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Ann Transl Med. 2017 Jan;5(2):33. doi: 10.21037/atm.2016.12.14.

Questions and challenges associated with studying the microbiome of the urinary tract.

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Department of Surgery, Division of Urology, Western University, London, Canada;; Department of Microbiology & Immunology, Western University, London, Canada;; Canadian Centre for Human Microbiome and Probiotics, London, Canada.
Department of Surgery, Division of Urology, Western University, London, Canada.


Urologists are typically faced with clinical situations for which the microbiome may have been a contributing factor. Clinicians have a good understanding regarding the role of bacteria related to issues such as antibiotic resistance; however, they generally have a limited grasp of how the microbiome may relate to urological issues. The largest part of the human microbiome is situated in the gastrointestinal tract, and though this is mostly separated from the urinary system, bacterial dissemination and metabolic output by this community is thought to have a significant influence on urological conditions. Sites within the urogenital system that were once considered "sterile" may regularly have bacterial populations present. The health implications potentially extend all the way to the kidneys. This could affect urinary tract infections, bladder cancer, urinary incontinence and related conditions including the formation of kidney stones. Given the sensitivity of the methodologies employed, and the large potential for contamination when working with low abundance microbiomes, meticulous care in the analyses of urological samples at various sites is required. This review highlights the opportunities for urinary microbiome investigations and our experience in working with these low abundance samples in the urinary tract.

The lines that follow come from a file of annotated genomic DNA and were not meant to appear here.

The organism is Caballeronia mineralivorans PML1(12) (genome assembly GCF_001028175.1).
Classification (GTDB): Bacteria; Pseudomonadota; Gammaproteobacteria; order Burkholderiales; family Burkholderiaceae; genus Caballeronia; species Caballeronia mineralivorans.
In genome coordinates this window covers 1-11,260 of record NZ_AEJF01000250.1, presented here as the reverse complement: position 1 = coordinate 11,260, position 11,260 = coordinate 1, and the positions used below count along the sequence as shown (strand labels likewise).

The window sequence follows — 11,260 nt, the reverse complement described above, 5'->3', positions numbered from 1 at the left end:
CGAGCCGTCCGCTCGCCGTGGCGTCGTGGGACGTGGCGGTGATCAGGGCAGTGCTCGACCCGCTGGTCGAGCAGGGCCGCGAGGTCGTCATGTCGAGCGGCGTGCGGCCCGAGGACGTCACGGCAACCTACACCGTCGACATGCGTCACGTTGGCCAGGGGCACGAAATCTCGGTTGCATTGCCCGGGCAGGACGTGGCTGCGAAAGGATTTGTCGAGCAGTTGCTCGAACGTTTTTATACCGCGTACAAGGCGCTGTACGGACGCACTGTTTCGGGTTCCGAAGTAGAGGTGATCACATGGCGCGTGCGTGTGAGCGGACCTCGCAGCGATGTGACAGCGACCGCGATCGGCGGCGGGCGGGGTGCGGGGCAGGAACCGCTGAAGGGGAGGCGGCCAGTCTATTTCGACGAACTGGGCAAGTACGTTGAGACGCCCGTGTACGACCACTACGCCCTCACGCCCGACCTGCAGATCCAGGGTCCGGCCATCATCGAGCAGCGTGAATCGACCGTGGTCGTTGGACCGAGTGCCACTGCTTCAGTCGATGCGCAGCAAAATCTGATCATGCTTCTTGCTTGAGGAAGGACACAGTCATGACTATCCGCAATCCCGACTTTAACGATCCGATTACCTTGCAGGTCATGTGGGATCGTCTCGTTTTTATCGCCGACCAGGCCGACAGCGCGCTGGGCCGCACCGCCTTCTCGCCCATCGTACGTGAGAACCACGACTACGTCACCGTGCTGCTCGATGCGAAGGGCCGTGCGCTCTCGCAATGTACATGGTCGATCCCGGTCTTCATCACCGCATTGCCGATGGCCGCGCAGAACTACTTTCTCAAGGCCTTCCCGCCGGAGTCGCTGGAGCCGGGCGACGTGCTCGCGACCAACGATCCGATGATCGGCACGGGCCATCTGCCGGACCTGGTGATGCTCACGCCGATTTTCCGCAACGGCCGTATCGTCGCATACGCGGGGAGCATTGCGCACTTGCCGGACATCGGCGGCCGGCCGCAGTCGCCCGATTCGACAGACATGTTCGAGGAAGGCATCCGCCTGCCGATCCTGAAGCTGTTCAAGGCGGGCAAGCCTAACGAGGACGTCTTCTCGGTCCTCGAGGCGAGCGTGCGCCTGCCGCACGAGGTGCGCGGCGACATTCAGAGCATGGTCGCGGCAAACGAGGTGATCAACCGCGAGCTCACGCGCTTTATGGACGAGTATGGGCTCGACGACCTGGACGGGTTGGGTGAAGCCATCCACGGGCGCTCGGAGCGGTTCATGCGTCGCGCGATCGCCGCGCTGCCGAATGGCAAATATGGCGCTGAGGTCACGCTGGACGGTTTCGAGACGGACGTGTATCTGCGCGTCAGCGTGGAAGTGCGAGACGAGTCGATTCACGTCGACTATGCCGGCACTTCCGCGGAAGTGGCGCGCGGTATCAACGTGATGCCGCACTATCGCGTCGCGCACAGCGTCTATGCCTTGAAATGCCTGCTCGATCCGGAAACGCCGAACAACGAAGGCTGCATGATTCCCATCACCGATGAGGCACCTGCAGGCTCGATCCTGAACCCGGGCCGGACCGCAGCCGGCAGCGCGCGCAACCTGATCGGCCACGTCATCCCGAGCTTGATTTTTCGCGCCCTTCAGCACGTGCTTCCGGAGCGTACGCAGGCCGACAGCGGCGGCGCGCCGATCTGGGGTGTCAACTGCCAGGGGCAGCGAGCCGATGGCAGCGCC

Microbiome; low bacterial abundance; sample contamination

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Conflicts of Interest: The authors have no conflicts of interest to declare.

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